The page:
“We are in an era where biometric data is proliferating,” Dr. Joseph Atick, chairman, Identity Council International, said today at the Biometric Consortium Conference. That expansion is taking place in the civilian world in addition to increases in the military and public safety sectors. “Biometrics in daily life has arrived,” Atick explained.
Societal changes regarding how people view privacy and how they use social media are helping to drive changes in the biometrics field. In fact, social changes are driving a revolution in the industry. Reputation of people is becoming pervasive, indelible and inescapable in large part because of the Internet. Data about individuals can be culled simply through performing a Google search and remains available indefinitely. As such, officials, or others, can link more and more pieces of information to individuals, including pieces not collected through a formal means. Atick used the example of two British citizens who were sent home after arriving in the United States and having their identities verified. They were linked to joking tweets saying they would destroy the United States and dig up Marilyn Monroe.
Social media has many implications with identity management. For one, it makes it dramatically easier to determine social identities. Through various platforms, people’s choices show their dynamic relationships, give context to parts of their lives and offer trust by affiliation. A person who has 1,000 highly respectable LinkedIn contacts, for example, should receive some weighting for trustworthiness from that, Atick said. Social media also allows for social résumés. Individuals can post whatever they want, but other people vet them. Atick explained that the upshot of what is happening in the world is that increasingly identification is being derived from data external to the biometrics enrollment process.
He believes a framework and standardization is necessary to characterize identity social links. He also mentioned the need for forensics tools that can validate and authenticate persons. In the future, identity will become a commodity across the world, and many drivers will advance identification management. More people will have to authenticate more identifications more often moving forward. Atick is concerned about accidental databases containing biometric, location, device and other data created outside of controlled environments. The information contained in such storehouses could appeal to many groups, including companies who can use the information for targeted marketing.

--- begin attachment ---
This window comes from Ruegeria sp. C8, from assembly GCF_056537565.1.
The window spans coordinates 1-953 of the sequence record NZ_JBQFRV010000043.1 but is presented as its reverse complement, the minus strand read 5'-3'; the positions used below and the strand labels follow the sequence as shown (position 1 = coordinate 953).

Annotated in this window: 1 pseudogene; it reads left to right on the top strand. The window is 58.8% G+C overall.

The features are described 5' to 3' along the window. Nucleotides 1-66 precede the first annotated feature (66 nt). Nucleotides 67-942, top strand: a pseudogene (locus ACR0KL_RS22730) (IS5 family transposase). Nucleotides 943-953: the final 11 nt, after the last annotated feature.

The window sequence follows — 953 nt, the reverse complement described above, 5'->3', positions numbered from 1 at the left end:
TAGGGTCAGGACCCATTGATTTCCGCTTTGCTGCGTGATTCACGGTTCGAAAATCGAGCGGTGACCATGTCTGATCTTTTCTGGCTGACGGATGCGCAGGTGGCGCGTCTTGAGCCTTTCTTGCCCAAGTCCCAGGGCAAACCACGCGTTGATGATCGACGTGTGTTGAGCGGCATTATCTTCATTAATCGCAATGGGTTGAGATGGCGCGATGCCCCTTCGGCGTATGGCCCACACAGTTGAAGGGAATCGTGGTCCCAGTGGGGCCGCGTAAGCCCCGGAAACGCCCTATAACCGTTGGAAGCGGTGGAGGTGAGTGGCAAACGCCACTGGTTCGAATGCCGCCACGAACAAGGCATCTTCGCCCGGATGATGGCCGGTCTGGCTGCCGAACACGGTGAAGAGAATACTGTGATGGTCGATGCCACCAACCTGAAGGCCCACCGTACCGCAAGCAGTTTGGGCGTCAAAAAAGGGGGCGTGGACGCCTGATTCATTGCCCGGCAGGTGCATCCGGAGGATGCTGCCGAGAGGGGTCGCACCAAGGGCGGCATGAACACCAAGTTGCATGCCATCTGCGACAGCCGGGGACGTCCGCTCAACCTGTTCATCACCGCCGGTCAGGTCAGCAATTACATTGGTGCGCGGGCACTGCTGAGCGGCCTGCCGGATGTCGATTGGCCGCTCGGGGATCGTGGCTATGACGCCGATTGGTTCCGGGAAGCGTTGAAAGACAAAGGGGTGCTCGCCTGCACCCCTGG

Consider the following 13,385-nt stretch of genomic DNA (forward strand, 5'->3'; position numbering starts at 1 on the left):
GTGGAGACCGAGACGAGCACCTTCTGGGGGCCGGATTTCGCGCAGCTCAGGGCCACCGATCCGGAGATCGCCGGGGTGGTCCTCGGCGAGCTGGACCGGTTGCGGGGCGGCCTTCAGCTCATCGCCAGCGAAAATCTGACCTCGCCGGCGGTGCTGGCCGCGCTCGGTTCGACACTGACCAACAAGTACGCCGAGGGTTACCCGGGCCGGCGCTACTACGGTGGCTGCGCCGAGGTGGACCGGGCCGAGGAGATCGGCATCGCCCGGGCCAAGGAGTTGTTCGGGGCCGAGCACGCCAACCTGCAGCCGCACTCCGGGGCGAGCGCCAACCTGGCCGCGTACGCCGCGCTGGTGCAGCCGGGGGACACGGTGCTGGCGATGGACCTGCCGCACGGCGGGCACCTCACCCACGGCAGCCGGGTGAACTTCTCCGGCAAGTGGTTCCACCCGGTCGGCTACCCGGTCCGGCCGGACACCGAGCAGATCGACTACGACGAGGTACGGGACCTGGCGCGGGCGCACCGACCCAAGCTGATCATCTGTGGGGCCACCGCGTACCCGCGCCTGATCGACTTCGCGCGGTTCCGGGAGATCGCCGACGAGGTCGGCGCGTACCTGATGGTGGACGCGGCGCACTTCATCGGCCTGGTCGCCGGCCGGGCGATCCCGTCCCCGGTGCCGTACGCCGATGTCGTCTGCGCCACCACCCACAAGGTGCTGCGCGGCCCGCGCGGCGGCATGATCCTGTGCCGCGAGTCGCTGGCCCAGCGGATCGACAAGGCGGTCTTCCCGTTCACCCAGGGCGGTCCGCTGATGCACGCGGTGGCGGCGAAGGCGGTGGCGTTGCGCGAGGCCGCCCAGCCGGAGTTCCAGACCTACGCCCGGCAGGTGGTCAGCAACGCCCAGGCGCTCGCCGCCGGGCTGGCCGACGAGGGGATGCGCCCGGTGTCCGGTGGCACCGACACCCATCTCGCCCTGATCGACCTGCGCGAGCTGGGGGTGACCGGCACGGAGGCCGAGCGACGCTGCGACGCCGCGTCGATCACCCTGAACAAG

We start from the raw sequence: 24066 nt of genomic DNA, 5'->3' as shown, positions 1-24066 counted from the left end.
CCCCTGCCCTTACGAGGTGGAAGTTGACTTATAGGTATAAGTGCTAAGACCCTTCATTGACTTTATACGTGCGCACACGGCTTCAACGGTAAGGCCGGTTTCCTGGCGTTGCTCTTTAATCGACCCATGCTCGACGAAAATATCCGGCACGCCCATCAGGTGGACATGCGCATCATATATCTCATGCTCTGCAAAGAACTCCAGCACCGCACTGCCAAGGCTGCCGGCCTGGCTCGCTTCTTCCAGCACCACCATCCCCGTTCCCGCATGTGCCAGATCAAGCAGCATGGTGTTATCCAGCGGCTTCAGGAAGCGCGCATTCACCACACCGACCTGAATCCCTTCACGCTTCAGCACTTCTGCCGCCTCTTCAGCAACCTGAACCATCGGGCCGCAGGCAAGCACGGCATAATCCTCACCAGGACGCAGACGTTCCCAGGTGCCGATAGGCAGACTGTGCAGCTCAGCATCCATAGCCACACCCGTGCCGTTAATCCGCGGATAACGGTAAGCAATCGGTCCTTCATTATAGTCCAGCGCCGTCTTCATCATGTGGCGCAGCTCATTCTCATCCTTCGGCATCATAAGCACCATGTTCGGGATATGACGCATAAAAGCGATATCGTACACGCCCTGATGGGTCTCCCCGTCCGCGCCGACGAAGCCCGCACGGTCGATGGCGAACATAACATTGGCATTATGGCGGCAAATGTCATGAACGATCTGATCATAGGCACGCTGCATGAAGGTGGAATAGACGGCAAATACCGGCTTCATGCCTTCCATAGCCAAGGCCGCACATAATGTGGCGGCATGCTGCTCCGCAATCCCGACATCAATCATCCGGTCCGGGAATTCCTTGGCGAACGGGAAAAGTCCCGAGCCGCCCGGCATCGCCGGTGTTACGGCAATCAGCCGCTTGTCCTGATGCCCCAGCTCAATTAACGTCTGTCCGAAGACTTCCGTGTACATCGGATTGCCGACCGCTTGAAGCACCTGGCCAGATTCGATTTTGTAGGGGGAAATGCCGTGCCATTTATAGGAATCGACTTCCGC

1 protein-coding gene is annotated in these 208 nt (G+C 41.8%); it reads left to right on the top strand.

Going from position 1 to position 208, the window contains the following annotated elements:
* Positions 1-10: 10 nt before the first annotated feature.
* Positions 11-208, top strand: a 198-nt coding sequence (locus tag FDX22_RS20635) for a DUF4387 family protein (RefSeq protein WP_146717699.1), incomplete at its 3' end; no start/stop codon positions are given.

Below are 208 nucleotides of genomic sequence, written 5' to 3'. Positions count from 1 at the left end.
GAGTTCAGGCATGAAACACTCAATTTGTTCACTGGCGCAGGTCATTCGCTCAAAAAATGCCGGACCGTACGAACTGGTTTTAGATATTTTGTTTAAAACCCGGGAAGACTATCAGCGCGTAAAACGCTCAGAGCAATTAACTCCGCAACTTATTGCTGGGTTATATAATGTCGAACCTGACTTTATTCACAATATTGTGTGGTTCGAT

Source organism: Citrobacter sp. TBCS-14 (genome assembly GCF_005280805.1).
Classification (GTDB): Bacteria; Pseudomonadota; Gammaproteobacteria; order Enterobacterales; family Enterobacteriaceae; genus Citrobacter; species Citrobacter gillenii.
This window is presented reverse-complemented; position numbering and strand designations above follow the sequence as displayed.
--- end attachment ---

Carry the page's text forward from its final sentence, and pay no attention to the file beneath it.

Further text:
The result could be threats to privacy and to free will, because people will have no chances to say no. “Is this the world industry wants to enable?” Atick asked. To prevent that scenario from becoming reality, he shared the requirement to create a road map to responsible outcomes. Additionally, whenever data is collected, individuals must receive clear, meaningful notice and have options to refuse participation without incurring unreasonable penalties. The industry also should examine how to make identities anonymous but still trustworthy, he urged.
Over the past two decades, members of the biometrics community have advanced the field enormously, and they have many opportunities to do even more in the coming years. By making smart choices, they can improve lives of people around the world while ensuring personal rights. Atick urged the private sector to participate in the regulatory landscape to help shape the future environment and to protect the future of biometrics.